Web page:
Drillthrough from Power BI to an SSRS Paginated Report

Navigating from a Power BI report to an SSRS Paginated report with filters and parameters.
This recipe primarily involves Power BI report design techniques. I’m not going to get into the details of Power BI report design but will cover the basics with a partially-completed report to get you started. If you are less-experienced with Power BI you can use this as an example for future report projects.

Power BI Performance Analysis

How can you find the cause of slow performance issues in Power BI? This post demonstrates some of the advanced…

Advanced DAX Training from Marco Russo in Portland: June 2019

It’s very rare to have the opportunity to learn DAX from the world’s leading expert but we will have that…

Getting Started with Power BI Report Design level 101 – What Every New User Should Know

Let’s step through a few very simple things that every Power BI new user needs to know. Power BI is…

Data Geeks and Data Jocks Meetup in Vancouver, Washington

Our little “Data Geeks” Meetup group in Vancouver, Washington is growing with a line-up of heavy-hitters and bigger crowds. This…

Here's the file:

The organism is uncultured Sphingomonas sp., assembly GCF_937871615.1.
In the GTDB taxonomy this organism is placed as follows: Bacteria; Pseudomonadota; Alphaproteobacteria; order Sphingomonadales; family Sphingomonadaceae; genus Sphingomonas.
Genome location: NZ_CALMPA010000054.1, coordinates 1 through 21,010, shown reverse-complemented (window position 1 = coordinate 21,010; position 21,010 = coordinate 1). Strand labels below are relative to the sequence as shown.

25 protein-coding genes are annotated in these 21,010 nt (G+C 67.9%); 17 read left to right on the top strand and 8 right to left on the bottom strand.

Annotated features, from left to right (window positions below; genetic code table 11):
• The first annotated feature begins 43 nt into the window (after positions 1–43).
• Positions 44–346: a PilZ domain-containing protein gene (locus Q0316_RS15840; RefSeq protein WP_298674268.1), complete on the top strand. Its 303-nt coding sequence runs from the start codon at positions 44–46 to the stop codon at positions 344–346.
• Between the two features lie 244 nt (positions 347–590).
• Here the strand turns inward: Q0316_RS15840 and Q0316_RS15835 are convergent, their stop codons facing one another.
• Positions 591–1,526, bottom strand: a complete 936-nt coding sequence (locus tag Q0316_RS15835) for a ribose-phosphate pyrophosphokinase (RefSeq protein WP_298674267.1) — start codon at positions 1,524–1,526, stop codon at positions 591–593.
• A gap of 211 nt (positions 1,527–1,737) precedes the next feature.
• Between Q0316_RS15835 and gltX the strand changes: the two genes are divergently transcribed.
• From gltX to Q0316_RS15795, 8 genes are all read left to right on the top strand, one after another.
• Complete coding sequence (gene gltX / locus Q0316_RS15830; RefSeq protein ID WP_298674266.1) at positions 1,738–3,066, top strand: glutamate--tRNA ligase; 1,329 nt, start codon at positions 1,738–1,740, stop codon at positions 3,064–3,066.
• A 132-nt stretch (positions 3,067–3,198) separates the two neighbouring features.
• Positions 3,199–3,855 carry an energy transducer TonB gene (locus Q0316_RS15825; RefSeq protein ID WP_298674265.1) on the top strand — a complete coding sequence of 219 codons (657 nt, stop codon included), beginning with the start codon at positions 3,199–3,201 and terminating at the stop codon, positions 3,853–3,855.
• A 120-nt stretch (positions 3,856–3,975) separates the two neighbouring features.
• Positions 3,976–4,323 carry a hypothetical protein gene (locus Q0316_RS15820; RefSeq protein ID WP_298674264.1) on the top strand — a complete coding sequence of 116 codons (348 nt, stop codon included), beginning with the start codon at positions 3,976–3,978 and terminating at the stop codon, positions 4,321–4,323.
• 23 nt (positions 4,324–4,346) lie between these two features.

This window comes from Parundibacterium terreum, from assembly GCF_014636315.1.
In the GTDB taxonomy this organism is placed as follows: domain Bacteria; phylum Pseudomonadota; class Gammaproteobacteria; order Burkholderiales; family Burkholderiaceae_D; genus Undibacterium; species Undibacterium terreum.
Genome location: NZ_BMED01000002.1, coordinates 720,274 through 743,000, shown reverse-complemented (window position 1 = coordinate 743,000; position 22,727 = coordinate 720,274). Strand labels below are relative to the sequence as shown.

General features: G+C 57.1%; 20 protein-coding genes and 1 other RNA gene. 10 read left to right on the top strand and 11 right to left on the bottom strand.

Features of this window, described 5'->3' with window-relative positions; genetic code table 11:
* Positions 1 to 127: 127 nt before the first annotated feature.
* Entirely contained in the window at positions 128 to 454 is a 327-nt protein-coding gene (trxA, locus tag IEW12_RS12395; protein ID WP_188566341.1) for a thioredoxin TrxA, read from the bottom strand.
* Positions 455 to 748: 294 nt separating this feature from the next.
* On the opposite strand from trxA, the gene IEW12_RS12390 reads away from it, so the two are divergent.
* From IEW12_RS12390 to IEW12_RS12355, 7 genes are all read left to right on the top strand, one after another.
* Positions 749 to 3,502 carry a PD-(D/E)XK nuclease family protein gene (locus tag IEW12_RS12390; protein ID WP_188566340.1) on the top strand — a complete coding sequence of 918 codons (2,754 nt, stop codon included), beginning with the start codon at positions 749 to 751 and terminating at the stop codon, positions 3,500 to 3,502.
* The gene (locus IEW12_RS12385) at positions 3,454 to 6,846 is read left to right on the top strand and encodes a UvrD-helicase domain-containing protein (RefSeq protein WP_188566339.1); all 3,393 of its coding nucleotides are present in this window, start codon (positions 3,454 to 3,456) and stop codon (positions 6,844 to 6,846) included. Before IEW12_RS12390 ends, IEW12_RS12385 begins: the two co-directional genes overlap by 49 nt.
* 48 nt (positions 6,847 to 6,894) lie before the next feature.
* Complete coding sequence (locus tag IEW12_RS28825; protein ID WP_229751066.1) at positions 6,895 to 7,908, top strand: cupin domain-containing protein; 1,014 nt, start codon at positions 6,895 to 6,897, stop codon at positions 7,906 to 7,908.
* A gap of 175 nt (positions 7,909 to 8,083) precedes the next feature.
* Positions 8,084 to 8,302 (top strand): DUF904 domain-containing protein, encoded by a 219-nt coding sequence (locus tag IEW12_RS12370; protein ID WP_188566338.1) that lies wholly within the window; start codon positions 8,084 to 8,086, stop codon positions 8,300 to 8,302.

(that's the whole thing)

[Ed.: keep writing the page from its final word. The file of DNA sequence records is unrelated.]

Azure Everyday Roundup

Short (2-4 minute) video posts to help you learn about the Microsoft Azure analytics and data platform. In November of…

Power BI at Enterprise Scale

Last night I was scheduled to present this topic at the Power BI User Group in Portland except the meeting…

It’s about solving business problems & meeting people… Allen White interview

I’ve been remiss about blogging for a little while and have some great stuff to share, starting with this interview with Allen White at the PASS Summit conference in November. Allen is a 15-year PASS veteran and one of the most consistent SQL Server experts in the industry. He’s a powerhouse of knowledge, experience and wisdom. He’s a long-time SQL Server and Microsoft Data Platform MVP and owner of DataPerf Professionals Consulting, mentor, coach, trainer, co-founder and leader of the Ohio North SQL Server user group. He’s served on the PASS Board of Directors as the Program Director.

Interviews from PASS Summit 2018: Matthew Roche, Matt Masson, Adam Saxton & Patrick LeBlanc

I had a chance to catch up with two of the three Matts from the Power BI product team at…

Data Model Options for Power BI Solutions

At the heart of every a Business Intelligence reporting solution is a data model, to optimize queries and enable ad hoc report interactions. Data modeling technology has evolved quite a lot over the past 20 years or so. You have several choices and options depending on the simplicity or formality of your project, and factors like data size and security. In the past, choices were simpler. Power BI was the choice for smallish, “good enough” projects and when data quality, high volume and exactness were the priority, SSAS was the better choice. Now, using Power BI for modelling larger data sets is even advantageous with new features like hybrid models, aggregations and incremental data refresh.